On your own
On your own
Posted by Richard on UTC 2016-05-01 07:49.
The difficulty of economic development in the Austrian Empire went further than the obvious, large-scale hindrances such as feudalism, religious persecution and mercantilist price-fixing. There was a much deeper problem of attitude.
The German sociologist Max Weber, who is now regarded as one of the founding fathers of the discipline, noticed an intriguing fact:
A glance at the occupational statistics of a country containing a variety of [Christian] religions reveals with striking frequency […] the quite predominantly Protestant character both of capital ownership and entrepreneurship as well as the the higher grades of skilled workers – namely technically or commercially trained employees – of modern companies. 
With this observation he opened his seminal work The Protestant Ethic and the Spirit of Capitalism (1905/1920). The work is an attempt to identify the reasons for these differences.
Weber's conclusions were not the last words on the subject, but they have held up remarkably well in the century or so since he published them.
Let us examine them in the context of the unsuccessful economic struggle of the large, strictly Catholic Austrian Empire for survival against the competition of the economically and technologically dynamic Protestant countries of Europe.
The Reformation and its consequences
Of course, there isn't one single homogenous faith that we can call 'Protestantism'. Weber splits this large category up into subgroups, each of which is appreciably different from the others: Lutheran, Calvinist, Pietist/Puritan, Methodist and Baptist. None of these subgroups can be distinctly delineated from the others and each of them, in turn, contains several – sometimes many – different flavours of belief and forms of worship, usually each with its own name, such as Quaker, Congregational, Moravian etc.
Luther was initially attempting a reform of the Catholic Church – which is why we call the period the 'Reformation' – but intransigence led to a schism and he eventually had to found an alternative, Lutheran, church. Questions, once asked, led to more questions, so that from his initial reform other interpretations gained followers.
Weber makes the point that the Catholic Church saw Calvinism and not Lutheranism as its chief opponent. Whereas the Lutheran church could be considered to be a reformed Catholic Church, the break from Luther that Calvinism and all its derivatives represented was irreconcilable. Both the Catholic and the Lutheran churches recoiled with distaste from Calvinism, which 'created a completely different relationship between religious life and earthly actions'  . For the first time, salvation was to be effected through everyday life amidst one's fellows rather than through religious life in abstraction.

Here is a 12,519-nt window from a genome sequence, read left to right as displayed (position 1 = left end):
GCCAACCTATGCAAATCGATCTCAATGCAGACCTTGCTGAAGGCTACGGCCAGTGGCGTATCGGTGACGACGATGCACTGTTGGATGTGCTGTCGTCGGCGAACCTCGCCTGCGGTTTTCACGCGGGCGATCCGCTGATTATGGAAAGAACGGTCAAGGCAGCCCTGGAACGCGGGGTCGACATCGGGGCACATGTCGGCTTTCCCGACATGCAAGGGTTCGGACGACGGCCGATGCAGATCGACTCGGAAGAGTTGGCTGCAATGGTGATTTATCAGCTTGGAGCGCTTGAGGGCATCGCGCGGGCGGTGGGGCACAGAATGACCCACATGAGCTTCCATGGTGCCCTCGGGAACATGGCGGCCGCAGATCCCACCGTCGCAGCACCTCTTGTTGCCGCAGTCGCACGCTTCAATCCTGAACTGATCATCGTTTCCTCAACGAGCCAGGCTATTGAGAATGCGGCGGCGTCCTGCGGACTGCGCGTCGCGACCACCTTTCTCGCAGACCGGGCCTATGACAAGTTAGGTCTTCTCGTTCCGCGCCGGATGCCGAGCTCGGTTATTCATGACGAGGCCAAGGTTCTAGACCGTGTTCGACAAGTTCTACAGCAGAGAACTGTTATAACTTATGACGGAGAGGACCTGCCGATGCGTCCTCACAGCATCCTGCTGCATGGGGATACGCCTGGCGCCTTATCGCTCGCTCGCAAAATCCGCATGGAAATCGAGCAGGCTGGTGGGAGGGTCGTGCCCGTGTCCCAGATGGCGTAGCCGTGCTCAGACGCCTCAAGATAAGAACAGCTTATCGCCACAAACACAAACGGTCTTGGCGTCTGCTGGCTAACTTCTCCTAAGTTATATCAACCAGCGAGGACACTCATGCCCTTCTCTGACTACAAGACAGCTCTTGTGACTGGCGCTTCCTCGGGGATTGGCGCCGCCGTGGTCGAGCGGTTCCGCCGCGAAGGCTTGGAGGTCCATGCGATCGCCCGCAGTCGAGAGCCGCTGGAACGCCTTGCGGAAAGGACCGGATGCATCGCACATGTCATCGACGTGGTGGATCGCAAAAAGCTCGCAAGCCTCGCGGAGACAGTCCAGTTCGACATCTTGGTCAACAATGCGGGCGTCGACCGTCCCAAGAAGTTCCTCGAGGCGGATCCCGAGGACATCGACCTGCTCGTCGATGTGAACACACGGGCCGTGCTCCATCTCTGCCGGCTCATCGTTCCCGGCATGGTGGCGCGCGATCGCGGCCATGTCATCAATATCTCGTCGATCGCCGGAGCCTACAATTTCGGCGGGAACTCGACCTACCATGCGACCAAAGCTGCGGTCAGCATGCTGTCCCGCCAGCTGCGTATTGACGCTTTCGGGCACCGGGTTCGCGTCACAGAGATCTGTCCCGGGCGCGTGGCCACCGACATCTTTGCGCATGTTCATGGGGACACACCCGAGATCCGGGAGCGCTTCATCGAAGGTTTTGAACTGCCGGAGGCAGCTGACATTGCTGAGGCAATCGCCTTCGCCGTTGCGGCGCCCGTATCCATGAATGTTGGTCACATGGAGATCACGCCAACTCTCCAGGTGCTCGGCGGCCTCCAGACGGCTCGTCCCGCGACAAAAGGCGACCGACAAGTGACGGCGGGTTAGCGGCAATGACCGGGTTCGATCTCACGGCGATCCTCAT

Putting the individual first
Protestant theology started from the principle that salvation was in the hands of the individual and could be achieved by the individual's own efforts. Arising from this there are certain ideas that are common to nearly all flavours of Protestantism. 
One was the doctrine of salvation by faith alone, sola fide. The idea was that the individual could achieve salvation without requiring the help or intercession of a clerical organization. Individual faith, repentence and piety could achieve everything that the prelates could offer; their services were no longer obligatory.
Furthermore, salvation was granted through Christ alone, solus Christus, meaning that the immense Catholic structure of saints and martyrs with power to intervene on the individual's behalf was now defunct. It was a distraction and therefore a hindrance to the individual's access to salvation.
Another important idea was the principle of salvation through scripture alone, sola scriptura. The Bible was a necessary and sufficient source of Christian teaching. It could be understood with divine guidance by every soul and needed no additional interpretive texts.
At a stroke the entire edifice of Catholic dogma was swept away: a thousand years of doctrinal councils and orthodox teaching were downgraded.
Protestantism also 'rebalanced' the Bible: the Old and the New Testaments were now of equal importance. We find this change illustrated by the frequency with which devout Protestant families gave their children Old Testament names. The direct, New Testament lineage to Saint Peter, the 'rock' on which the one true and all-encompassing Church had been built was no longer applicable.
The establishment of these dry doctrinal terms took time and cost much blood and burned flesh. The changes brought about by the Reformation and its subsequent developments were not just theological but brought with them tremendous changes in social structure, social organization and individual outlooks. The most important of these for us at the moment is the change in the attitude to work and the acquisition and use of money.